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BOARD ON SCIENCE, TECHNOLOGY, AND ECONOMIC POLICY STEERING GROUP ON POLICY ISSUES IN AEROSPACE OFFSETS Alan Wm. Wolff, chair Managing Partner Dewey Ballantine Washington, D.C. James F. Gibbons Professor of Engineering Stanford University Stanford, California Dale Jorgenson Frederic Eaton Abbe Professor of Economics Harvard University Cambridge, Massachusetts Ruben Mettler Chairman and Chief Executive Officer (ret.) TRW, Inc. Los Angeles, California Mark B. Myers Senior Vice President Xerox Corporation Stamford, Connecticut William J. Spencer Chairman and Chief Executive Officer SEMATECH Austin, Texas PROJECT STAFF Charles W. Wessner Director George Georgountzos Associate

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BOARD ON SCIENCE, TECHNOLOGY, AND ECONOMIC POLICY SPONSORS The National Research Council gratefully acknowledges the support of the following sponsors: The White House National Economic Council The Department of Commerce Bureau of Export Administration and International Trade Administration The Department of Defense The Under Secretary of Defense for Acquisition and Technology Office of the Deputy Under Secretary for Industrial Affairs & Installations and Office of the Deputy Under Secretary for International and Commercial Programs The Defense Advanced Research Projects Agency Program Support for the Board on Science, Technology, and Economic Policy is provided by a grant from the Alfred P. Sloan Foundation Any opinions expressed in this publication are those of the participants and do not necessarily reflect the views of the project sponsors.

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The Board on Science, Technology, and Economic Policy wishes to acknowledge the many fine contributions of the symposium speakers and participants from universities and thinktanks, the aerospace companies and unions, and the government agencies concerned with the future of this strategic industry. The Board would particularly like to thank the White House National Economic Council for its leadership. The Board also wishes to express its appreciation to one of its members, Ambassador Alan Wm. Wolff, who generously made himself available to serve as chairman of this project. Special recognition is due to Dr. Charles Wessner and Mr. George Georgountzos for their exceptional effort in developing the workshop program and preparing the summary report in what was, by any measure, a remarkably short period.

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Contents Preface   ix Introduction   1     Welcome: Wm. A. Wulf, President, National Academy of Engineering   1     Opening Remarks: Gene Sperling, White House National Economic Council   1     Workshop Introduction: Alan Wm. Wolff, Board on Science, Technology, and Economic Policy   2 Panel 1: Overview of the Offsets Issue Charles W. Wessner, Moderator   4     The U.S. Aircraft Industry in a Global Market Robert Trice, Lockheed Martin   4     Origins, Definitions, and Consequences of Offsets David Mowery, University of California at Berkeley   5     Strategies for Success in the Commercial Aircraft Market Raymond Waldmann, Boeing Company   6     Ready or Not: Competing in a Global Economy William Greider, Rolling Stone Magazine   6     Discussion   7 Panel 2: Direct and Indirect Offsets Gregory Martin, Moderator   9     Operational Perspectives, George Soteropoulos, General Electric Gordon Healy, Belt Helicopter Michal Stephen, Litton Industries   9     Assumptions and Questions Randy Barber, Center for Economic Organizing   11     Discussion   12 Panel 3: Technological Dimensions of National Security William Keller, Moderator   13     Alliance Politics, Defense Trade, and Technology Transfer Paul Hoeper, Department of Defense   13     Offsets: Drivers and Technological and Policy Consequences Carol Evans, Georgetown University   14     New Technologies: Battlefield Advantage from Not-So-New Technologies Lee Buchanan, DARPA   15     Holding the Technological Edge James Sinnett, McDonnell Douglas   16     Discussion   16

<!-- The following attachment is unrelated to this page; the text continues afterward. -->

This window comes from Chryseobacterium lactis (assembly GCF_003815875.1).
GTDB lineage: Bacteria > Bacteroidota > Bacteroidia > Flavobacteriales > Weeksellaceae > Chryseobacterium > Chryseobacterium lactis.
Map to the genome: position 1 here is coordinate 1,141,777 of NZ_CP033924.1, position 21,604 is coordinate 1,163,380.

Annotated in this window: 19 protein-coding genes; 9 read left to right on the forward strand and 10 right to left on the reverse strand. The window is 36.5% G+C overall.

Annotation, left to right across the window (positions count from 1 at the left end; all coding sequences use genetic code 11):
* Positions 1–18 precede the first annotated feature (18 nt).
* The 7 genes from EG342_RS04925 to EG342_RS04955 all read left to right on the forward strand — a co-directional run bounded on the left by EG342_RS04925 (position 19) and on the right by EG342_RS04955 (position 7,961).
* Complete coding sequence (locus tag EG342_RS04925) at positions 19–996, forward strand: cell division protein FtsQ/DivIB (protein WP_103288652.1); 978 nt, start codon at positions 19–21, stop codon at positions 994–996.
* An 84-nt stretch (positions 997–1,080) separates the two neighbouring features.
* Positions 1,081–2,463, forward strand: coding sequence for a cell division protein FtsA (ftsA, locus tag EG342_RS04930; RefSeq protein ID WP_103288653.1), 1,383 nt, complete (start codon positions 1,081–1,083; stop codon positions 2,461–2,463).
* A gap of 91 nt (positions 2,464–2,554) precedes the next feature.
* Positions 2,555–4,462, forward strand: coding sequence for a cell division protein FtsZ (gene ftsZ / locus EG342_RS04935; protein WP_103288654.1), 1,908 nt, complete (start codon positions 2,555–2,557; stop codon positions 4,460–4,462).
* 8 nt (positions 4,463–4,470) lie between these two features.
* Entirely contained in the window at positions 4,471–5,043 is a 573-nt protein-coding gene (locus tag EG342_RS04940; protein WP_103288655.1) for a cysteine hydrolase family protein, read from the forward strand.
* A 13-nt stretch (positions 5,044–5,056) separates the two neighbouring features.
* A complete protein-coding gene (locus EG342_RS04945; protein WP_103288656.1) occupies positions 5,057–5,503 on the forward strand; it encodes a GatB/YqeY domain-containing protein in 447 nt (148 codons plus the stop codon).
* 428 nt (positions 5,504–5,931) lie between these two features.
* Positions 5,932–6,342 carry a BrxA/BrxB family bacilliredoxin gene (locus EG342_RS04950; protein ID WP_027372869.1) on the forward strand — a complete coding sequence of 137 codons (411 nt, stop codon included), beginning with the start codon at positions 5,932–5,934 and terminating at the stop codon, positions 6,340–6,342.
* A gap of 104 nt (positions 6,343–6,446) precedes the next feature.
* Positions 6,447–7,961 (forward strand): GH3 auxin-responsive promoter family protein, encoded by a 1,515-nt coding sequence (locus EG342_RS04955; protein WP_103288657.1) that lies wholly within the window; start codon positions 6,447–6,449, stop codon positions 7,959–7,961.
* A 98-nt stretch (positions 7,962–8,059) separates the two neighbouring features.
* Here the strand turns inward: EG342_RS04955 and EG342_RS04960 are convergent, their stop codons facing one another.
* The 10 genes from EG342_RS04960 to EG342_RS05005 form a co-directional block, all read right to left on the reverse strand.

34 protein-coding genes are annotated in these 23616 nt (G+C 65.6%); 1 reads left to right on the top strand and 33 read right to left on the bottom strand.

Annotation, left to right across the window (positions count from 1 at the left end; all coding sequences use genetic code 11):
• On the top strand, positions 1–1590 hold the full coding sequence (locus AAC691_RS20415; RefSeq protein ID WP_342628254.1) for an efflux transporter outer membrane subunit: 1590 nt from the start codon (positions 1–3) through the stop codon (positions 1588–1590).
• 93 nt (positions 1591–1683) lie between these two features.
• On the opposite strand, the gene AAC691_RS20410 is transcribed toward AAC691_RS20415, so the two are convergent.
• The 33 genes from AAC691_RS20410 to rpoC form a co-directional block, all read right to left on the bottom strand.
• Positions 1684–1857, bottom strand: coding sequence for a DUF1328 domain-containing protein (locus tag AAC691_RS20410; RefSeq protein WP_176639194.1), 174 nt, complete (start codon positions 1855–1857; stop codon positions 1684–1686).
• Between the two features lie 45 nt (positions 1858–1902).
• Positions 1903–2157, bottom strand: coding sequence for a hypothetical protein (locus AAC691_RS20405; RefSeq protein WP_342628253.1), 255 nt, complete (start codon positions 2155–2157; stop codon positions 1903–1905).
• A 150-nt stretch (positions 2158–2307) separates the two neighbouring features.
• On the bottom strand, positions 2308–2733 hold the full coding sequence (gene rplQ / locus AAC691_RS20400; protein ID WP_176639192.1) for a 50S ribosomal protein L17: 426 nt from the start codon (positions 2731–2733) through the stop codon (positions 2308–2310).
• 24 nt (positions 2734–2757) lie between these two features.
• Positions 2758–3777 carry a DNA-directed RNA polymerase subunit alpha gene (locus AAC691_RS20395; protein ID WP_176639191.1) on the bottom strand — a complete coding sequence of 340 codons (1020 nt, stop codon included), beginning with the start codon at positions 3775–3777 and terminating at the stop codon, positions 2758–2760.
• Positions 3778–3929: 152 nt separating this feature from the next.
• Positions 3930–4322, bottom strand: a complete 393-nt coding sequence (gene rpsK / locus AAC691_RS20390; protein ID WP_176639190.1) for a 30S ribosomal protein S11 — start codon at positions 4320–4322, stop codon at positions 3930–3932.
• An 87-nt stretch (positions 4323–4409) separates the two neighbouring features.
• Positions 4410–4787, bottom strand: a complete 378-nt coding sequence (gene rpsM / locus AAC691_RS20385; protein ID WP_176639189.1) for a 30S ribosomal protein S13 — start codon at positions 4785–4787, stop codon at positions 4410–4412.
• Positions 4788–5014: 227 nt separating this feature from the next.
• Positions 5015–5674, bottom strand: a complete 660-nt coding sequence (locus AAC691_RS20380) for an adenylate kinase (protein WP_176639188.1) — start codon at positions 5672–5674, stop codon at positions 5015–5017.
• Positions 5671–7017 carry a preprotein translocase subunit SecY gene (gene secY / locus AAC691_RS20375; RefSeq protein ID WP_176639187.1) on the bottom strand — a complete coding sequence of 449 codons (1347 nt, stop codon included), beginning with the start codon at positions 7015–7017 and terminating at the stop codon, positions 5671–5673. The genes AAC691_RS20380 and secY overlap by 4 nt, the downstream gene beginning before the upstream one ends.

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Luncheon Address: The Policy Challenge of Aerospace Offsets Senator Jeff Bingaman   18 Panel 4: Can Offsets Create Foreign Competitors? William Reinsch, Moderator   20     Japanese Capabilities and Dynamic Effects Richard Samuels, Massachusetts Institute of Technology   20     The Airbus Experience Sally Bath, Department of Commerce   22     Strategic Alliances in Engine Technologies Richard Ridge, General Electric   23     The Special Challenge of China Greg Mastel, Economic Strategy Institute   24     Discussion   25 Panel 5: Differing Impacts of Offsets on Key Suppliers and Sub-Tier Producers Christine Fisher, Moderator   27     Is Anyone There? Monitoring U.S. Strategic Interests Kirk Bozdogan, Massachusetts Institute of Technology   27     New Technologies: Opportunities and Challenges John Terranova, Tolo, Inc.   28     Current Trends in Offsets Karen Zuckerstein, General Accounting Office   29     Direct Costs of Indirect Offsets Lora Lumpe, Federation of American Scientists   30     Discussion   30 Panel 6: Do Offsets Cost or Keep Jobs? Mortimer Downey, Moderator   32     Trends and Issues in Aerospace Employment Robert Scott, Economic Policy Institute   32     Developing Competitors Chip Block, Veda, Inc.   33     Maintaining High Value-Added Exports Amidst Structural Change, Joel Johnson, Aerospace Industries Association   33     What Level of Concern Should Government Have? Owen Herrnstadt, International Association of Machinists and Aerospace Workers   34     Discussion   35 An Overview of the Issues: What, If Anything, Needs to be Done? Alan Wm. Wolff, Board on Science, Technology, and Economic Policy   37 Appendixes         Issues Paper   41     Global Trends in Defense Aerospace   44     Workshop Participants   49 Bibliography   54

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Preface In February of this year the National Research Council Board on Science, Technology, and Economic Policy was asked to consider a request by the White House National Economic Council (NEC) to organize a major workshop to examine the pressures facing U.S. companies to grant offsets in the increasingly competitive global aerospace markets for both defense and commercial aircraft and related products.1 While cognizant of the definitional and analytical challenges associated with this subject, the Board accepted the NEC's request. In accepting this task, the Board's principal concern was that in the timeframe required for this report, the Board would not be able to work through the analytical difficulties and overcome the data limitations associated with offsets. Consequently, the Board agreed to organize a comprehensive workshop and prepare a summary report of the workshop which would not, however, include recommendations or findings. Planning for the workshop began in earnest at the beginning of May and the workshop was held at the National Academy of Sciences building on June 9. The agenda for the meeting is reflected in the table of contents. A list of speakers and participants is available in the appendix to this report, as is an issues paper distributed at the workshop. The overarching objective of the workshop was to provide a forum in which the various parties with an interest in aerospace offsets could come together to express their views on the practices, rationale, and current or future impact of offsets on U.S. national security, the competitiveness of the U.S. economy, and domestic employment in the aerospace industry. As requested by the NEC, specific attention was directed to the impact of offsets on key suppliers and sub-tier producers in this important part of the U.S. industrial base. The workshop did not address a cluster of issues sometimes associated with offsets. Domestic or foreign outsourcing decisions taken on the basis of commercial considerations were outside the purview of the meeting, as were, at the other end of the spectrum, issues of arms control and proliferation. The focus of the meeting was commercial and military offsets, both direct and indirect, which companies are required to grant in order to complete sales of large systems. This area of inquiry proved to be more than adequate for the deliberations of a single workshop. Indeed, the quality and density of the workshop presentations were a challenge to summarize. Every effort was made to capture the main points and supporting arguments of each speaker within the limitations of the time and space available. We apologize in advance for any inadvertent errors or omissions in the summaries of the participants' presentations. The objective of this summary workshop report is to provide the reader an overview of the positions of the various participants on this complex and sometimes contentious topic. It is our hope that the report will contribute to a better understanding of what offsets are, why offsets are granted by U.S. producers, the different views of their impact and long-term consequences, and issues which may require further analysis. CHARLES W. WESSNER ALAN WM. WOLFF 1   The chapter entitled "Offsets" in the 1996 National Export Strategy Report describes offsets as compensation packages which are part of contract negotiations for large purchases such as aircraft. This description is elaborated in the issues paper in the appendix. However, it is important to keep in mind that different views on offsets sometimes lead to different definitions.